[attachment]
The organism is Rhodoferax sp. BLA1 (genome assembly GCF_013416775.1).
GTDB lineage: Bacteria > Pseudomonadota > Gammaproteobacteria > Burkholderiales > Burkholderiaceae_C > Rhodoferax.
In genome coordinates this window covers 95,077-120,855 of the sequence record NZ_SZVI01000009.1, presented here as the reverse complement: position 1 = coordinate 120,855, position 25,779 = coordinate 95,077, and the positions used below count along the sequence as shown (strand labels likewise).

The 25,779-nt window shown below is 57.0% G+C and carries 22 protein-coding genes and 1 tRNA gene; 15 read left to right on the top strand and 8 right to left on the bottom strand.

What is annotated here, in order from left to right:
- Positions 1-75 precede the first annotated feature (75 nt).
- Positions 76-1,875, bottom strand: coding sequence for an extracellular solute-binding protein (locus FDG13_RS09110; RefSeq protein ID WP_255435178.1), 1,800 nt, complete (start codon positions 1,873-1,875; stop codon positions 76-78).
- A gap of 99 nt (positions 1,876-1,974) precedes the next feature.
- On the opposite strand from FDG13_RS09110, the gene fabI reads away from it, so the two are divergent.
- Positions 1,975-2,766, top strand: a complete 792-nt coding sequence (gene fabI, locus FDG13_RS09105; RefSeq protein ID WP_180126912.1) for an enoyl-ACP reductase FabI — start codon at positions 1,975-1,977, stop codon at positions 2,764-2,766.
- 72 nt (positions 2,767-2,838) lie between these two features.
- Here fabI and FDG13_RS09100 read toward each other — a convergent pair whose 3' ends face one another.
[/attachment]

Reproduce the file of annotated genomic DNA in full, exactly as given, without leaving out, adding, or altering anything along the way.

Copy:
The organism is Rhodoferax sp. BLA1 (genome assembly GCF_013416775.1).
GTDB lineage: Bacteria > Pseudomonadota > Gammaproteobacteria > Burkholderiales > Burkholderiaceae_C > Rhodoferax.
In genome coordinates this window covers 95,077-120,855 of the sequence record NZ_SZVI01000009.1, presented here as the reverse complement: position 1 = coordinate 120,855, position 25,779 = coordinate 95,077, and the positions used below count along the sequence as shown (strand labels likewise).

The 25,779-nt window shown below is 57.0% G+C and carries 22 protein-coding genes and 1 tRNA gene; 15 read left to right on the top strand and 8 right to left on the bottom strand.

What is annotated here, in order from left to right:
- Positions 1-75 precede the first annotated feature (75 nt).
- Positions 76-1,875, bottom strand: coding sequence for an extracellular solute-binding protein (locus FDG13_RS09110; RefSeq protein ID WP_255435178.1), 1,800 nt, complete (start codon positions 1,873-1,875; stop codon positions 76-78).
- A gap of 99 nt (positions 1,876-1,974) precedes the next feature.
- On the opposite strand from FDG13_RS09110, the gene fabI reads away from it, so the two are divergent.
- Positions 1,975-2,766, top strand: a complete 792-nt coding sequence (gene fabI, locus FDG13_RS09105; RefSeq protein ID WP_180126912.1) for an enoyl-ACP reductase FabI — start codon at positions 1,975-1,977, stop codon at positions 2,764-2,766.
- 72 nt (positions 2,767-2,838) lie between these two features.
- Here fabI and FDG13_RS09100 read toward each other — a convergent pair whose 3' ends face one another.